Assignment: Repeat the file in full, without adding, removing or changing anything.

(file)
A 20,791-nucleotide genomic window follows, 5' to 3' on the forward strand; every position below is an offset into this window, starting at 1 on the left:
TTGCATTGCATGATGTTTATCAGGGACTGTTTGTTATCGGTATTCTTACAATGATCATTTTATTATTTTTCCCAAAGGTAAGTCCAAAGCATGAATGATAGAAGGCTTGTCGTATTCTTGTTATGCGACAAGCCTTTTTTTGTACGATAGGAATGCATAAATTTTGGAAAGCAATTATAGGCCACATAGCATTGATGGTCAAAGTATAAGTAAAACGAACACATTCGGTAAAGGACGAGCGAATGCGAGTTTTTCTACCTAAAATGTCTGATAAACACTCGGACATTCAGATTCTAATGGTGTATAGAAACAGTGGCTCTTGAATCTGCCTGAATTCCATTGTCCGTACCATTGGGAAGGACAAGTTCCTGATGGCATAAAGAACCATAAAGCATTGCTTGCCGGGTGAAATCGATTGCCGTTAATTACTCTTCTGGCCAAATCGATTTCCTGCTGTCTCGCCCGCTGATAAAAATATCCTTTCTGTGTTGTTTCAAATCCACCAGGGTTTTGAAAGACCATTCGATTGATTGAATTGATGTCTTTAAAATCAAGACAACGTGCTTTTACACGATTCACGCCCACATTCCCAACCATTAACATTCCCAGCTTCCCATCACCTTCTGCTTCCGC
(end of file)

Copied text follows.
A 20,791-nucleotide genomic window follows, 5' to 3' on the forward strand; every position below is an offset into this window, starting at 1 on the left:
TTGCATTGCATGATGTTTATCAGGGACTGTTTGTTATCGGTATTCTTACAATGATCATTTTATTATTTTTCCCAAAGGTAAGTCCAAAGCATGAATGATAGAAGGCTTGTCGTATTCTTGTTATGCGACAAGCCTTTTTTTGTACGATAGGAATGCATAAATTTTGGAAAGCAATTATAGGCCACATAGCATTGATGGTCAAAGTATAAGTAAAACGAACACATTCGGTAAAGGACGAGCGAATGCGAGTTTTTCTACCTAAAATGTCTGATAAACACTCGGACATTCAGATTCTAATGGTGTATAGAAACAGTGGCTCTTGAATCTGCCTGAATTCCATTGTCCGTACCATTGGGAAGGACAAGTTCCTGATGGCATAAAGAACCATAAAGCATTGCTTGCCGGGTGAAATCGATTGCCGTTAATTACTCTTCTGGCCAAATCGATTTCCTGCTGTCTCGCCCGCTGATAAAAATATCCTTTCTGTGTTGTTTCAAATCCACCAGGGTTTTGAAAGACCATTCGATTGATTGAATTGATGTCTTTAAAATCAAGACAACGTGCTTTTACACGATTCACGCCCACATTCCCAACCATTAACATTCCCAGCTTCCCATCACCTTCTGCTTCCGC